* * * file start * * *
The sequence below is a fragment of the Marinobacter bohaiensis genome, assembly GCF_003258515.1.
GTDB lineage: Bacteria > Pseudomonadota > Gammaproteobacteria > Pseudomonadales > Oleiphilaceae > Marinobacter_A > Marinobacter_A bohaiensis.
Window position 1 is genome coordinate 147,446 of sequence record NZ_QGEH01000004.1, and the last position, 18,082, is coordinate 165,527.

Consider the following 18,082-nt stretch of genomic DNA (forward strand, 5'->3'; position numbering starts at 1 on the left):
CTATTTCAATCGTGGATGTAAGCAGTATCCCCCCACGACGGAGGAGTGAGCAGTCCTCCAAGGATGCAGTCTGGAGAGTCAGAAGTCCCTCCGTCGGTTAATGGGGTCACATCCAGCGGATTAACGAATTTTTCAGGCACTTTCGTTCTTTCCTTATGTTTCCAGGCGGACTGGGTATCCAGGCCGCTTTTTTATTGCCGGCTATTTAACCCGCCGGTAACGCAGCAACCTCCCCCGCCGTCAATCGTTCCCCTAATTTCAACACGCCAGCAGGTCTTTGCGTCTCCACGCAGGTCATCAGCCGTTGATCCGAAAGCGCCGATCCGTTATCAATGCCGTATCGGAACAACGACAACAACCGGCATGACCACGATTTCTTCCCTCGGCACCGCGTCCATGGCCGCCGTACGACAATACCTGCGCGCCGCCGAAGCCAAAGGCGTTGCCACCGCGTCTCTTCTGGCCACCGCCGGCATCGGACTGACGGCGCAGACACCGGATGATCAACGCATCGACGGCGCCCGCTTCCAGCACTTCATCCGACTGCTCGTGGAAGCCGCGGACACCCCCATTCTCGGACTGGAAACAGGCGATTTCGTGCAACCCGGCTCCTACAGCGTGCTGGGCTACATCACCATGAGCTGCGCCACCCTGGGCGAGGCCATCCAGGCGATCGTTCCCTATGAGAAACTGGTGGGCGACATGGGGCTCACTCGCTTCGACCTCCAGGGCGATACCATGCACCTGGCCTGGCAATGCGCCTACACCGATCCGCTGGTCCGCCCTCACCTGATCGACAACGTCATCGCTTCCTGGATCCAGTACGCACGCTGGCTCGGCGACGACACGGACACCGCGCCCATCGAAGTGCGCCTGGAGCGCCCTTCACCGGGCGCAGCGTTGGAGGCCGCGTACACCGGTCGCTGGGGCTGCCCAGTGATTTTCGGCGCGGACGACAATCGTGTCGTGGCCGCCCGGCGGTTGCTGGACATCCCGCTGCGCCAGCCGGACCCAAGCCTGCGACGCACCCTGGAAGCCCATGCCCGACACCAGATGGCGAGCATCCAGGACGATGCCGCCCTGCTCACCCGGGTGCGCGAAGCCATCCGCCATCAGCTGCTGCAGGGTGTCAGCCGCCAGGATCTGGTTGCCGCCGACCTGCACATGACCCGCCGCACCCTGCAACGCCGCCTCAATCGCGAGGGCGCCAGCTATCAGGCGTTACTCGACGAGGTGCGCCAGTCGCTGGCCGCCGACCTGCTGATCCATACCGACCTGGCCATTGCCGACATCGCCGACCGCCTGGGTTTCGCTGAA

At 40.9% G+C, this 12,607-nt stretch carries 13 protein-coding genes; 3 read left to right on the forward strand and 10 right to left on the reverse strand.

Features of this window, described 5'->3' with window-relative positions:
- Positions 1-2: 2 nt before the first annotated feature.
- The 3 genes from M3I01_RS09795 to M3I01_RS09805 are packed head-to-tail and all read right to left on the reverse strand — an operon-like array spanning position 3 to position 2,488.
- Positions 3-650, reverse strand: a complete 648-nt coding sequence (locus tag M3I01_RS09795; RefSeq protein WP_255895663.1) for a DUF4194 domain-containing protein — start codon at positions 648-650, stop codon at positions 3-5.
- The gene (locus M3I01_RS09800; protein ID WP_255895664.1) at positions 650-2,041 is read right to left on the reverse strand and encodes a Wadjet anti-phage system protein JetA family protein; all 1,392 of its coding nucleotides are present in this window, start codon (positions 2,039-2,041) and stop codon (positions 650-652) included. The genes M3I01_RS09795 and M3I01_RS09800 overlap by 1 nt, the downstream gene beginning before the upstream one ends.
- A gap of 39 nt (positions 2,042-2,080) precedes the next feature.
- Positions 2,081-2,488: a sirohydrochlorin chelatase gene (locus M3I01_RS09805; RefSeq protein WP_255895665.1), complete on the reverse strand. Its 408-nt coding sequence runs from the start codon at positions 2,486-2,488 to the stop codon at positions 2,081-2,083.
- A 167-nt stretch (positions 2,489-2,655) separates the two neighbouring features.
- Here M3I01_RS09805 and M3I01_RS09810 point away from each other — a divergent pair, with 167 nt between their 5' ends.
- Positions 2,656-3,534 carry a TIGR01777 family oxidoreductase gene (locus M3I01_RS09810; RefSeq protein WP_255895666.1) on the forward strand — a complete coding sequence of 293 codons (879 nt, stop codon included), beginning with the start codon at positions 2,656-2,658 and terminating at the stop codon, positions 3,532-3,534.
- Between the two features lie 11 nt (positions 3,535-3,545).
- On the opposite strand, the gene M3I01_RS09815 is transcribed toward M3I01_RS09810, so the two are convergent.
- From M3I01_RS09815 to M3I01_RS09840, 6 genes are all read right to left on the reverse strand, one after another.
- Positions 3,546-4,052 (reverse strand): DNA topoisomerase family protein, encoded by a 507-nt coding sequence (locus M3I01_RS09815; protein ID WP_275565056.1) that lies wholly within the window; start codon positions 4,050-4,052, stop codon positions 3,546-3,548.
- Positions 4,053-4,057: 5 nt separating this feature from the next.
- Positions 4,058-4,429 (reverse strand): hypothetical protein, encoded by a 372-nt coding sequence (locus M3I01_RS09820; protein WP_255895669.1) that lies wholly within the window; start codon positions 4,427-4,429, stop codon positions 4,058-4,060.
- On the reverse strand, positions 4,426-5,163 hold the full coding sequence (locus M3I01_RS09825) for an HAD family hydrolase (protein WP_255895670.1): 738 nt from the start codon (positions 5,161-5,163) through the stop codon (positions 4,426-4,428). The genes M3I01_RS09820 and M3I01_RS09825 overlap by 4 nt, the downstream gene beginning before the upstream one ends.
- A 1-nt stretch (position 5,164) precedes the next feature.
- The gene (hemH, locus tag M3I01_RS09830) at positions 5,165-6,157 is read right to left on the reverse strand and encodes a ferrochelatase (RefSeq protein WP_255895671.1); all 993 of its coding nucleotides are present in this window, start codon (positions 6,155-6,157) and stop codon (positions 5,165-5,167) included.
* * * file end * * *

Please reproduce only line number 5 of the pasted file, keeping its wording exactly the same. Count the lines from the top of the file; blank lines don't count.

CTATTTCAATCGTGGATGTAAGCAGTATCCCCCCACGACGGAGGAGTGAGCAGTCCTCCAAGGATGCAGTCTGGAGAGTCAGAAGTCCCTCCGTCGGTTAATGGGGTCACATCCAGCGGATTAACGAATTTTTCAGGCACTTTCGTTCTTTCCTTATGTTTCCAGGCGGACTGGGTATCCAGGCCGCTTTTTTATTGCCGGCTATTTAACCCGCCGGTAACGCAGCAACCTCCCCCGCCGTCAATCGTTCCCCTAATTTCAACACGCCAGCAGGTCTTTGCGTCTCCACGCAGGTCATCAGCCGTTGATCCGAAAGCGCCGATCCGTTATCAATGCCGTATCGGAACAACGACAACAACCGGCATGACCACGATTTCTTCCCTCGGCACCGCGTCCATGGCCGCCGTACGACAATACCTGCGCGCCGCCGAAGCCAAAGGCGTTGCCACCGCGTCTCTTCTGGCCACCGCCGGCATCGGACTGACGGCGCAGACACCGGATGATCAACGCATCGACGGCGCCCGCTTCCAGCACTTCATCCGACTGCTCGTGGAAGCCGCGGACACCCCCATTCTCGGACTGGAAACAGGCGATTTCGTGCAACCCGGCTCCTACAGCGTGCTGGGCTACATCACCATGAGCTGCGCCACCCTGGGCGAGGCCATCCAGGCGATCGTTCCCTATGAGAAACTGGTGGGCGACATGGGGCTCACTCGCTTCGACCTCCAGGGCGATACCATGCACCTGGCCTGGCAATGCGCCTACACCGATCCGCTGGTCCGCCCTCACCTGATCGACAACGTCATCGCTTCCTGGATCCAGTACGCACGCTGGCTCGGCGACGACACGGACACCGCGCCCATCGAAGTGCGCCTGGAGCGCCCTTCACCGGGCGCAGCGTTGGAGGCCGCGTACACCGGTCGCTGGGGCTGCCCAGTGATTTTCGGCGCGGACGACAATCGTGTCGTGGCCGCCCGGCGGTTGCTGGACATCCCGCTGCGCCAGCCGGACCCAAGCCTGCGACGCACCCTGGAAGCCCATGCCCGACACCAGATGGCGAGCATCCAGGACGATGCCGCCCTGCTCACCCGGGTGCGCGAAGCCATCCGCCATCAGCTGCTGCAGGGTGTCAGCCGCCAGGATCTGGTTGCCGCCGACCTGCACATGACCCGCCGCACCCTGCAACGCCGCCTCAATCGCGAGGGCGCCAGCTATCAGGCGTTACTCGACGAGGTGCGCCAGTCGCTGGCCGCCGACCTGCTGATCCATACCGACCTGGCCATTGCCGACATCGCCGACCGCCTGGGTTTCGCTGAA